Frankly Bee (2014)
EPC ‘A’, SAP Rating 118, Building Av. U-Value 0.17Wm2/K, APT 2.00m3/(hrs.m2) @ 50Pa.
A two bedroom, 78m2 two storey detached house, located in the south Lincolnshire fen village, Sutton Bridge. Formerly residents of Unity Gardens (HCA Sustainable Social Housing Scheme 2010) for three years, the family design brief was clear, to implement the same environmental design solution as their former home.
Frankly Bee was conceived utilising a passive solar design strategy, incorporating a high thermal mass superstructure which includes single thick dense external concrete block walls, insitu concrete ground and first floor slab.
The building is super-insulated with 200mm thick PIR insulation externally cladding the walls, 300mm thick extruded polystyrene insulation under the floor slab and 20mm PIR under the roof. As built elemental U-Values achieved are 0.10 wall, 0.06 floor, 0.10 roof, 0.83 triple glazing producing a building average U-Value of 0.17W/m2K.
Designed in is a natural ventilation regime (no mechanical ventilation) with passive stack vents installed to the kitchen, utility and shower room. Passive cross ventilation is achieved from the rear to the front of the property both at first and ground floors using the ‘Venturi Effect’ aided by the thermal gradient across the superstructure.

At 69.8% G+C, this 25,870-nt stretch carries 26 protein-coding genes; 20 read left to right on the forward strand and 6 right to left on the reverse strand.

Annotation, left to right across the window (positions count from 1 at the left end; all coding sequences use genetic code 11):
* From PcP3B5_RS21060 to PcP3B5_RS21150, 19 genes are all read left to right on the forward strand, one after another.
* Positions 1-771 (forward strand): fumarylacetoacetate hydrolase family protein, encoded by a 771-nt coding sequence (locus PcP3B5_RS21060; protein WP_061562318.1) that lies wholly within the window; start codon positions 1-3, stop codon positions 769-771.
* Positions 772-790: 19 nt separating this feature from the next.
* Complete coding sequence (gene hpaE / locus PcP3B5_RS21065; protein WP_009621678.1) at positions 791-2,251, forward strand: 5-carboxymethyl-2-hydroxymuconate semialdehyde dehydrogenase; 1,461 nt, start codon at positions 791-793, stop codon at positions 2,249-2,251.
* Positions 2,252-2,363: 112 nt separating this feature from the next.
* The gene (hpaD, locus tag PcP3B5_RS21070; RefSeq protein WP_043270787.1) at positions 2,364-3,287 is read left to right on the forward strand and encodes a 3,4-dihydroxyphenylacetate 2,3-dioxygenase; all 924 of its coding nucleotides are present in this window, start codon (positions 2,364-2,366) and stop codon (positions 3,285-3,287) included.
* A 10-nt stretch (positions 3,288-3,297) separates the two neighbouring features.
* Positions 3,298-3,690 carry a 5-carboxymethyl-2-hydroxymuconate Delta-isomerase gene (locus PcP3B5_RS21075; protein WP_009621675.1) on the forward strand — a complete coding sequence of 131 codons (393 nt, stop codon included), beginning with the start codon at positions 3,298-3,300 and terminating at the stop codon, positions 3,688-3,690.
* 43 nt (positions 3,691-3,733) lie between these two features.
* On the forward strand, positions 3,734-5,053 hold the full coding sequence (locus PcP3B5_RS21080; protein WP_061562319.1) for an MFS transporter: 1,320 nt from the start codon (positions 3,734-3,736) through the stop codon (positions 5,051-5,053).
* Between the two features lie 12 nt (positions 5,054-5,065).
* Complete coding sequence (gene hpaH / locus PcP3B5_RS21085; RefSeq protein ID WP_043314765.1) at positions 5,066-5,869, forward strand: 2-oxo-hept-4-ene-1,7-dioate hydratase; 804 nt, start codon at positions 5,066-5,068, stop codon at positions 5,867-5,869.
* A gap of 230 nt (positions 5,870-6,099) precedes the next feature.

The as-built SAP Rating of 118 produced an ‘A’ EPC and a measured Air Pressure Test of 2.00m3/(hr.m2) @ 50 Pa.
After nine months of occupation the owners have recorded a stable internal air temperature of 230C with little diurnal variations.
The thermostat for the back-up electric under-floor heating system is set at seventeen degrees, there has been no energy used for charging the floors. Intermittent use of a 5KW wood-burner during the winter provided additional heat as well as a ‘virtual hearth’.
During the first nine months of occupation the average daily recorded energy usage is 9.5kWhrs while average daily energy generation is 13.8kWhrs. The household at Frankly Bee are presently generating thirty two percent more energy than they consume. The highest solar energy generation months of July and August will see the gap between generation and use increase.